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Slideshow

Inside The Vulnerability Disclosure Ecosystem

Report released by NTIA stakeholders offers new information on how organizations respond to security vulnerabilities - and what researchers think.
1. The vast majority of security researchers report vulnerabilities.
2. Security researchers expect a response from vendors, but more than half find disclosure frustrating.
3. Fear of prosecution haunts security researchers.
4. Bug bounties are growing, but are not yet widespread.
5. Most mature technology vendors are examining vulnerability practices.
6. Customers demand vulnerability disclosures.
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A new National Telecommunications and Information Administration (NTIA)-led study of how security researchers and software vendors handle and view vulnerability disclosure provides rare insight into both sides of the equation.

NTIA formed a team of stakeholders from the software industry, security researchers, and industry at large to study how the various players could build a higher level of trust when it comes to disclosing vulnerability information.

“Having more disclosure won’t solve all our security challenges,” says Allan Friedman, director of cybersecurity initiatives at the NTIA. “But it will build a more collaborative environment where organizations can respond to and have good relationships with [stakeholders] in the security field.”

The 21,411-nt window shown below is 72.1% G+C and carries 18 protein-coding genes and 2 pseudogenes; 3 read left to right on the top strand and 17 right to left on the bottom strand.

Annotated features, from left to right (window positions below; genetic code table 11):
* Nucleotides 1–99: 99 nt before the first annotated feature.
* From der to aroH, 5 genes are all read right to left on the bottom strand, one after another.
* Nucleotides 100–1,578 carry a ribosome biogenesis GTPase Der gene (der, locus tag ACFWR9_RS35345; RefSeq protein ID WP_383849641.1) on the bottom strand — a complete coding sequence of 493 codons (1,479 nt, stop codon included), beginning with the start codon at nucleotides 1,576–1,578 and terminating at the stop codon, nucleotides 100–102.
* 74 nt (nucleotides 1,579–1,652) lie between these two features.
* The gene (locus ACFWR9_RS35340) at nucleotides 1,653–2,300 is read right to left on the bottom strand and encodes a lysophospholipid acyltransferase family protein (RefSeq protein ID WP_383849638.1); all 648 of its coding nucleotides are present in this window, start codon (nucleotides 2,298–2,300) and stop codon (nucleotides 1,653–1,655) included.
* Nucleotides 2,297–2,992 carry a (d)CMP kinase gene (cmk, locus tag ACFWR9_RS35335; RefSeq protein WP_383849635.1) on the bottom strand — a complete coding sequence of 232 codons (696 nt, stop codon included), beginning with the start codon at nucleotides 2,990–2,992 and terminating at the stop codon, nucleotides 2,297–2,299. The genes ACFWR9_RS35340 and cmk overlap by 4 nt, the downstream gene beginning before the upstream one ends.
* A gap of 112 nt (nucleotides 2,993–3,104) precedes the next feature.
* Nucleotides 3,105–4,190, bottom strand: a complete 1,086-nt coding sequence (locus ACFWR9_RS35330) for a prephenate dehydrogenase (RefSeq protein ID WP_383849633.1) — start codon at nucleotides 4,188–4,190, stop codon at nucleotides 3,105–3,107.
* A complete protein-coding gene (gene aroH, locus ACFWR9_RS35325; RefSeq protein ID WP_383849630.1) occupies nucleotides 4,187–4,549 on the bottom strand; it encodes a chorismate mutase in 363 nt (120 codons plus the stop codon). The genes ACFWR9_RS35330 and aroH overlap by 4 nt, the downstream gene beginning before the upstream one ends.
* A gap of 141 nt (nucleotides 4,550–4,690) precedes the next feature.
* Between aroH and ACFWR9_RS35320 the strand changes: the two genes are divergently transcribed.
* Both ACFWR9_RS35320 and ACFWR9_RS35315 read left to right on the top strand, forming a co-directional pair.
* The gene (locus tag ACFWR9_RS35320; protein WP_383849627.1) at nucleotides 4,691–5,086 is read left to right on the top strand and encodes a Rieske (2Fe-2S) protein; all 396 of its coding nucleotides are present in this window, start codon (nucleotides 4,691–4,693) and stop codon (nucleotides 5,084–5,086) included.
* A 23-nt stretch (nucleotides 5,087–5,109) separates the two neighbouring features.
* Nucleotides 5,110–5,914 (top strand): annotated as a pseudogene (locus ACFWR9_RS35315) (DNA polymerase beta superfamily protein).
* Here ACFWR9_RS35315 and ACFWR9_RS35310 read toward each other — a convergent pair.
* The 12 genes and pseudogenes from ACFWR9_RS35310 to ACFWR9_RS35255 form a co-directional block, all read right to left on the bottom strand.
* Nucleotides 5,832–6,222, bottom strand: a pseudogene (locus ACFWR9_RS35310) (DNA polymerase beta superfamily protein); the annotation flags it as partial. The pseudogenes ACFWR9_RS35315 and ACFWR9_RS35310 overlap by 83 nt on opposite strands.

One of the three working groups formed by the NTIA conducted two surveys, one of security researchers and another of software vendors. The researchers survey received 414 responses, and the software vendor study received 285.

On the plus side, 92% of security researchers surveyed say they participate in some form of security disclosure, but 60% say threat of legal action could potentially deter them from working with a vendor to disclose a vulnerability  

And while 76% of vendors say they look internally to develop vulnerability handling procedures, only one in three require third parties to develop their own vulnerability handling procedures.  

“Cleary there needs to be more work done in working with third parties,” says Friedman. “Especially when so many of the high-profile breaches involved third parties.”

NTIA published three papers from the study, and here are some key takeaways:  

 
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